The Galveston Wharves Board of Trustees should increase the fees it charges the owners of private parking lots and to hotels that run shuttles to cruise-ship terminals.
The Port of Galveston ought to charge fair fees. “Fair” means the rates that protect the public’s investment in the port, while allowing private enterprise to compete to provide services at the public port.
Today, the public’s interests need attention.
For years, wharves trustees have contended that private parking lots are able to undercut the parking lots that generate revenue for the port.
The public port has to pay millions to maintain the docks, the terminals and the related infrastructure.
The private parking lots don’t have to pay for any of that, so they have the advantage in a highly competitive business.
The trustees, who are responsible for protecting the public’s interest, should set fees on private operators that allow them to pay their fair share of those infrastructure costs.
One elegantly simple solution is to count parking spaces to determine market share.
The port did and figures it has 64 percent of the spaces.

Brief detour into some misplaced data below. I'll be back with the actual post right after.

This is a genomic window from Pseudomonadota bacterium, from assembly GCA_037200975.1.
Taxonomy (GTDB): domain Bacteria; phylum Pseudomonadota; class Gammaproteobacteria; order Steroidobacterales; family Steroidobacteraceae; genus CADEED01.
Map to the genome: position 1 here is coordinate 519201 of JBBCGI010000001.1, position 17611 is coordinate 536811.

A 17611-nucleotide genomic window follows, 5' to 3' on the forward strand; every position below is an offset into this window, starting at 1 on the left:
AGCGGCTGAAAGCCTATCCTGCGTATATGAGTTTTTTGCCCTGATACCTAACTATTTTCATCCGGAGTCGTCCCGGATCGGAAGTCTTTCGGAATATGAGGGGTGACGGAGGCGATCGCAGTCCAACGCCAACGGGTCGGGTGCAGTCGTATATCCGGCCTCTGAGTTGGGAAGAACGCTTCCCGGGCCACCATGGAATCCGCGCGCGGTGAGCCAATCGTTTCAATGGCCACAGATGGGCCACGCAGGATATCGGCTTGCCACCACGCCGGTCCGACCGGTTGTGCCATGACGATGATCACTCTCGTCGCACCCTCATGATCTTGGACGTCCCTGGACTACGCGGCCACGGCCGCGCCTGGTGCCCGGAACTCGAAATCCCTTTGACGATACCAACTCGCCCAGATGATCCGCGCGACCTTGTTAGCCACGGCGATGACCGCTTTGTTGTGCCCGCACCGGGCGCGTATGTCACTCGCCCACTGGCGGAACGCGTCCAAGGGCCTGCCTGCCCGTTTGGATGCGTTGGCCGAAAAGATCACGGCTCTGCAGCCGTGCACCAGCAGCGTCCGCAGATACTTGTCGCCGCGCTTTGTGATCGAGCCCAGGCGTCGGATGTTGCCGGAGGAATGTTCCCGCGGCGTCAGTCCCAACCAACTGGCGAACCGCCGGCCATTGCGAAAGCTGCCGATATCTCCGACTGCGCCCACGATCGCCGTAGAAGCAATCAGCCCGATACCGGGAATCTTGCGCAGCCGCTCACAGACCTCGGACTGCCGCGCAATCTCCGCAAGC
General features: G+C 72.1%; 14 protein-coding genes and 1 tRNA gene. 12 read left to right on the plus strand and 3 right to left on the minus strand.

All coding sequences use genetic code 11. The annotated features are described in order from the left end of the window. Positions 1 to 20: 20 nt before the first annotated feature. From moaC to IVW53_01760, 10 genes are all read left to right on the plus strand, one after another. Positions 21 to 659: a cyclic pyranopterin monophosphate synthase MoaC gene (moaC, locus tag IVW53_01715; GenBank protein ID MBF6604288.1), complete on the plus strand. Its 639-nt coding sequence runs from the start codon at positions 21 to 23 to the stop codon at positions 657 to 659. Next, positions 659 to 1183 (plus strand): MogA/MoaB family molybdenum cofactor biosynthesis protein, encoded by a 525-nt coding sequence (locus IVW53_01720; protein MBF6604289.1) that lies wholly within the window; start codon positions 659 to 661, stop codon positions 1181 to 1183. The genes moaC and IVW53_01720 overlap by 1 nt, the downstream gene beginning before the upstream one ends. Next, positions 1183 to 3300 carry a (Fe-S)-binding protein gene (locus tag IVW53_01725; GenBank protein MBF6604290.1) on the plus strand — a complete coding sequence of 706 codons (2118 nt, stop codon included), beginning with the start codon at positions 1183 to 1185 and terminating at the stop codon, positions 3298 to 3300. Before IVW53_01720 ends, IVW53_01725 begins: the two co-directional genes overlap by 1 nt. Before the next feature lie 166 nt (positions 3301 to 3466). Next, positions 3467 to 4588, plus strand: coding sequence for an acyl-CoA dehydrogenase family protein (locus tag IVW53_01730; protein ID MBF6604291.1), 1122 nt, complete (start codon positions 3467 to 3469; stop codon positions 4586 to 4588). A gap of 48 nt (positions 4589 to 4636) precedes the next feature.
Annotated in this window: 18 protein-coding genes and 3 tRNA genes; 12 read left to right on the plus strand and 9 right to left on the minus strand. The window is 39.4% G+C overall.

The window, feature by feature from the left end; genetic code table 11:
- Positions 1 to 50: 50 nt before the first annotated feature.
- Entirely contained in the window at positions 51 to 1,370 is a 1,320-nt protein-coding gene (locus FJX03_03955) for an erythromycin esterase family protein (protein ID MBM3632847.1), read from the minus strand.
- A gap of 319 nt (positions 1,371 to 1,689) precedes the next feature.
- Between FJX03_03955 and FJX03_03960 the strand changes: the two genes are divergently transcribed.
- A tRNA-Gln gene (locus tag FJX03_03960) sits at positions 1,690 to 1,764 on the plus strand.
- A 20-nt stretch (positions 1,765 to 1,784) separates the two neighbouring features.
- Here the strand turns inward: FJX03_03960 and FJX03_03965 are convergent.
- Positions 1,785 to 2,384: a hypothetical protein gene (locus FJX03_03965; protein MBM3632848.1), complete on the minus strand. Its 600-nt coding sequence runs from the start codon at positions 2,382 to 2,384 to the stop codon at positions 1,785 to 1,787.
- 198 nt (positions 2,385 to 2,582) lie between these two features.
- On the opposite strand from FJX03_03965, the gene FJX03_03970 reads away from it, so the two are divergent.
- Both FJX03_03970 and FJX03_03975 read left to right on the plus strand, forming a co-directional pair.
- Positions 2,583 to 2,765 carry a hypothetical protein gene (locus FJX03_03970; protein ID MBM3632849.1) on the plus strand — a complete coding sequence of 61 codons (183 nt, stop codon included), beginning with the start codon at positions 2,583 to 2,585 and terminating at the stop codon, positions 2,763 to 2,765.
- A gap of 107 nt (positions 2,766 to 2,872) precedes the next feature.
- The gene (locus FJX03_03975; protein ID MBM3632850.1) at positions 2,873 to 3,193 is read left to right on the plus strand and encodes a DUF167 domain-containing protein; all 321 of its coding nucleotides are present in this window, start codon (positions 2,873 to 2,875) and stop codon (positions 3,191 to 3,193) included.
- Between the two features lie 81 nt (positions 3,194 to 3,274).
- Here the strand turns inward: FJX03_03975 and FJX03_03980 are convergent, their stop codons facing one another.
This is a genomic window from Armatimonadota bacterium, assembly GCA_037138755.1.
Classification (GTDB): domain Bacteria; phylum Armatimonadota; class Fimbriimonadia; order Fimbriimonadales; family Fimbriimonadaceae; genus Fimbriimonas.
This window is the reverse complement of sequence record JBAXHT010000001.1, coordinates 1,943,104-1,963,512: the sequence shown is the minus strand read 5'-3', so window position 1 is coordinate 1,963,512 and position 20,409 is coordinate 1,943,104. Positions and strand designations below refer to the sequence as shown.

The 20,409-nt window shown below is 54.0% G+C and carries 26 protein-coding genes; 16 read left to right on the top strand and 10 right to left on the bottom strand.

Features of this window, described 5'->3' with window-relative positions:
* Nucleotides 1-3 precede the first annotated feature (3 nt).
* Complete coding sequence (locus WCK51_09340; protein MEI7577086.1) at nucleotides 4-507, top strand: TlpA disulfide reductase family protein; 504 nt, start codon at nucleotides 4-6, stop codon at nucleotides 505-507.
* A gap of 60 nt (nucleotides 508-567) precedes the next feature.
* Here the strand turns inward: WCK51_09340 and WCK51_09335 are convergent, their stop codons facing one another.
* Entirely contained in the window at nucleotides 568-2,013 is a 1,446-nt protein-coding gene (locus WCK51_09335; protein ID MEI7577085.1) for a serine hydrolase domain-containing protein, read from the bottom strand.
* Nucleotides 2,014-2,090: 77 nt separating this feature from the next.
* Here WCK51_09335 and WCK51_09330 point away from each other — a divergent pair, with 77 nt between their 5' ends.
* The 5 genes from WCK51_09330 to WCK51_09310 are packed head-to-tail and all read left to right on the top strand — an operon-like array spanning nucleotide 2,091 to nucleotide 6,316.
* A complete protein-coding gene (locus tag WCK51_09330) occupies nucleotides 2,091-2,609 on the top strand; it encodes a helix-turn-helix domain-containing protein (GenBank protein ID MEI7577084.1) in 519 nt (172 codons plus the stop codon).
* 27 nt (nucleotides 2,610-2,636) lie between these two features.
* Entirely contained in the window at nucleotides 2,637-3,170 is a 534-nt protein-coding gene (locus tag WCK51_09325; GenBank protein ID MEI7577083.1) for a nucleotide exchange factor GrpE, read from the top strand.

Therefore, you’d expect private parking lots, which have 36 percent market share, to shoulder 36 percent of the costs of cruise terminal operations.
But they don’t.
Fees would more than double to get to that level.
Private companies can be expected to howl if fees rise that sharply. But they should spare the public the outrage.
When the wharves board meets Dec. 19 to discuss the fees, private operators should come with an explanation of why this proposal to allocate costs is unfair or they should resign themselves to paying up.
The trustees, meanwhile, deserve some public support for the idea that their first concern is the public’s interest.
The port has no tax support and it has about $50 million in debt, which was taken on largely to build the cruise ship business.
The wharves board hasn’t raised these fees since 2006.
The public port needs a fair share of the parking revenue to retire that debt.